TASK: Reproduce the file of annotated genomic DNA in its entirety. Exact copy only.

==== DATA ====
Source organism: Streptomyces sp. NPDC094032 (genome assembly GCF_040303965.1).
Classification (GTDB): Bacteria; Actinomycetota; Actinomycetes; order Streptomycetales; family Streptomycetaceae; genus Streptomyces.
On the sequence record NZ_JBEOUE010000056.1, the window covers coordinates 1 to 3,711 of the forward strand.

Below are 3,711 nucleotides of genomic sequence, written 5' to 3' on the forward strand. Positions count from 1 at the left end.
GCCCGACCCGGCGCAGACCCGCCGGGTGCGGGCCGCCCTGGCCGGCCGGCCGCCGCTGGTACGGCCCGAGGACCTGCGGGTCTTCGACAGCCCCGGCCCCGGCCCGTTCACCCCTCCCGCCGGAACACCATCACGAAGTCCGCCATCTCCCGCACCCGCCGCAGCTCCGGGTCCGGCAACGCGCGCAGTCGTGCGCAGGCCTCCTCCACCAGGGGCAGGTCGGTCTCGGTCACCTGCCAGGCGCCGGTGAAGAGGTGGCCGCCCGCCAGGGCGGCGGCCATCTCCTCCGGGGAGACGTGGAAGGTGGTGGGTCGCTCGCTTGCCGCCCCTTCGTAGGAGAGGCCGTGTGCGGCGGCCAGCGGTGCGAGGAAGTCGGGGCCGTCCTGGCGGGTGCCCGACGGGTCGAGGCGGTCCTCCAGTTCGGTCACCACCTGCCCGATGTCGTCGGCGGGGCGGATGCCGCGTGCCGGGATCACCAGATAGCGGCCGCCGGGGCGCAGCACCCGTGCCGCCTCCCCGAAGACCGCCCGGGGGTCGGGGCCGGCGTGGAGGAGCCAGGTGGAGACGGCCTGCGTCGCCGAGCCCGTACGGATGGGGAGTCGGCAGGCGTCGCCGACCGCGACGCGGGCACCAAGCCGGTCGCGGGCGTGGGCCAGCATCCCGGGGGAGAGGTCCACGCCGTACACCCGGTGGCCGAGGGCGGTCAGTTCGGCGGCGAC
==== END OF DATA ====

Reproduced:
Source organism: Streptomyces sp. NPDC094032 (genome assembly GCF_040303965.1).
Classification (GTDB): Bacteria; Actinomycetota; Actinomycetes; order Streptomycetales; family Streptomycetaceae; genus Streptomyces.
On the sequence record NZ_JBEOUE010000056.1, the window covers coordinates 1 to 3,711 of the forward strand.

Below are 3,711 nucleotides of genomic sequence, written 5' to 3' on the forward strand. Positions count from 1 at the left end.
GCCCGACCCGGCGCAGACCCGCCGGGTGCGGGCCGCCCTGGCCGGCCGGCCGCCGCTGGTACGGCCCGAGGACCTGCGGGTCTTCGACAGCCCCGGCCCCGGCCCGTTCACCCCTCCCGCCGGAACACCATCACGAAGTCCGCCATCTCCCGCACCCGCCGCAGCTCCGGGTCCGGCAACGCGCGCAGTCGTGCGCAGGCCTCCTCCACCAGGGGCAGGTCGGTCTCGGTCACCTGCCAGGCGCCGGTGAAGAGGTGGCCGCCCGCCAGGGCGGCGGCCATCTCCTCCGGGGAGACGTGGAAGGTGGTGGGTCGCTCGCTTGCCGCCCCTTCGTAGGAGAGGCCGTGTGCGGCGGCCAGCGGTGCGAGGAAGTCGGGGCCGTCCTGGCGGGTGCCCGACGGGTCGAGGCGGTCCTCCAGTTCGGTCACCACCTGCCCGATGTCGTCGGCGGGGCGGATGCCGCGTGCCGGGATCACCAGATAGCGGCCGCCGGGGCGCAGCACCCGTGCCGCCTCCCCGAAGACCGCCCGGGGGTCGGGGCCGGCGTGGAGGAGCCAGGTGGAGACGGCCTGCGTCGCCGAGCCCGTACGGATGGGGAGTCGGCAGGCGTCGCCGACCGCGACGCGGGCACCAAGCCGGTCGCGGGCGTGGGCCAGCATCCCGGGGGAGAGGTCCACGCCGTACACCCGGTGGCCGAGGGCGGTCAGTTCGGCGGCGAC